Results of in vitro anti-diabetic activity of crude methanolic extract of I. aucheri and its different fractions by using alpha-amylase enzyme inhibition assay are presented in Figure 2A. The mentioned activities of glucophage (commercially available medicine used as a standard), methanolic extract and its aqueous fraction were found 49.3, 60.2 and 14.2% respectively.

Figure 2: Anti-diabetic activity of I. aucheri leaves methanolic extract and its fractions as represented by %amylase inhibition (A). Chloroform extract had no effect; Effect of I. aucheri extract on blood glucose levels of diabetic rat (B). Data is represented as mean ± SD; aSignificance at p<0.05 (Dunnett’s test); Normal was compared with the diabetic control, diabetic control were compared with the standard and extract-treated groups

Correlation among total phenolic contents, antioxidant and anti-diabetic activities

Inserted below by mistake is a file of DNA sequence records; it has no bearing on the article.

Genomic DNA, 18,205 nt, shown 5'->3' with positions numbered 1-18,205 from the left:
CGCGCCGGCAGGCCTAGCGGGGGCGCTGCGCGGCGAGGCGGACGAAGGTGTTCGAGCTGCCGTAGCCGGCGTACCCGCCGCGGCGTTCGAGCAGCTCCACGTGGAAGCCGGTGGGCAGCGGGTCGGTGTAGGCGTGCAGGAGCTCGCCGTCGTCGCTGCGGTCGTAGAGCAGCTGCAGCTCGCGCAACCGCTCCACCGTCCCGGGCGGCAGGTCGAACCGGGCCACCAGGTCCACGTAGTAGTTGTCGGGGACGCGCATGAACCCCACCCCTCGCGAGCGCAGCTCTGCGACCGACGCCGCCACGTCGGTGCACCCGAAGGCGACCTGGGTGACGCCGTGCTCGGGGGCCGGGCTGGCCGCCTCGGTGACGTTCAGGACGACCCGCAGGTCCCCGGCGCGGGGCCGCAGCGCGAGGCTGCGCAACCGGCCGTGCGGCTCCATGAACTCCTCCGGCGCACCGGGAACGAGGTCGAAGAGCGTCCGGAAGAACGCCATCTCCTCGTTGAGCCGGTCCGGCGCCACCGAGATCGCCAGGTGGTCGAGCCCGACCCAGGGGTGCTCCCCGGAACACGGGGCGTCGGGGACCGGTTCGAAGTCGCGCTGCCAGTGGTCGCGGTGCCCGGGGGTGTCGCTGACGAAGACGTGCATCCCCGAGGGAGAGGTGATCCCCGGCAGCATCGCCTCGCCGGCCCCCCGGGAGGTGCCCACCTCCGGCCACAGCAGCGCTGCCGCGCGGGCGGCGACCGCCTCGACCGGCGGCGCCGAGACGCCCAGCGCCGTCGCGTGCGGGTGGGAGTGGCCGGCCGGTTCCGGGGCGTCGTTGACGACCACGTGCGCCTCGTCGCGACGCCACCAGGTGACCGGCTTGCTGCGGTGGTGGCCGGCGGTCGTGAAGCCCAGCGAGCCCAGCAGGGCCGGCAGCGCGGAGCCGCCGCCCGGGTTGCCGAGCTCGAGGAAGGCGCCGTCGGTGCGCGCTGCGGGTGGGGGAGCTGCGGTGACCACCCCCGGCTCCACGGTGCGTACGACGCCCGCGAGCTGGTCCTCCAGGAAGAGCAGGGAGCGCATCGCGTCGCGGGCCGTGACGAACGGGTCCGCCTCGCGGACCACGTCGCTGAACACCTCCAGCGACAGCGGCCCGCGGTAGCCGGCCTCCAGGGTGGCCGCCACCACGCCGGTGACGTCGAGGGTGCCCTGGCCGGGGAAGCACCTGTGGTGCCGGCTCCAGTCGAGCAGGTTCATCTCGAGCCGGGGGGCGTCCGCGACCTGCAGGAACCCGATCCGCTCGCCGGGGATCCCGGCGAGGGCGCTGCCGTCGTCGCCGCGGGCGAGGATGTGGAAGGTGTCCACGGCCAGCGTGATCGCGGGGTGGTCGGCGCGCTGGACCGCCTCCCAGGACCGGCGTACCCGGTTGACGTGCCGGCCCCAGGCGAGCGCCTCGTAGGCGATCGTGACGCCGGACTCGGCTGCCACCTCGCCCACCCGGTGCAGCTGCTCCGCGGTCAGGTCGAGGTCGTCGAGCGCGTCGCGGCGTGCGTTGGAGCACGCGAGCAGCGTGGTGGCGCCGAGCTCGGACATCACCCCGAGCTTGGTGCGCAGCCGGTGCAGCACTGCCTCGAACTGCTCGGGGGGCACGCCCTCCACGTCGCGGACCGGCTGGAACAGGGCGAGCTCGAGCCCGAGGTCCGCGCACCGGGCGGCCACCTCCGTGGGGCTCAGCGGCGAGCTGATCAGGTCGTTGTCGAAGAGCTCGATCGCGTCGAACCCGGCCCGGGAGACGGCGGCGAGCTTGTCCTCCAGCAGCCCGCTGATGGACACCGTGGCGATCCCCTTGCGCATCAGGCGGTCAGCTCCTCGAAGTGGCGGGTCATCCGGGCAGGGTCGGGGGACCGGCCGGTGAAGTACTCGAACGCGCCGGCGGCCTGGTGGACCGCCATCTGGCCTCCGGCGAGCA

The correlation among total phenolic contents and percentage of antioxidant and anti-diabetic activities of the crude methanolic extract and its different fractions were represented by the Pearson correlation coefficient and found that it was non-significant in all cases. DPPH, ABTS and H2O2 methods expressed that the chloroform fraction with the higher phenolic content (32.6 mg GAE/g) indicated lower antioxidant and anti-diabetic properties.

Acute toxicity test

A single oral dose of I. aucheri methanolic extract (2 g/kg) did not reveal any symptom of acute toxicity or mortality in rats within 24 hours. The acute toxicity assessment expressed that the extract of I. aucheri was safe up to 2 g/kg and the approximate LD50 value is more than 2 g/kg.

Effect of extract on blood glucose levels

The treatment of diabetic rats with the extract of I. aucheri (150 and 300 mg/kg) indicated considerable (p<0.01) decrease in their blood glucose level (Figure 2B), hence expressing hypoglycemic nature of the applied extract. The diabetic control group showed a significant increase in the glucose level of blood during the study period with respect to normal control group.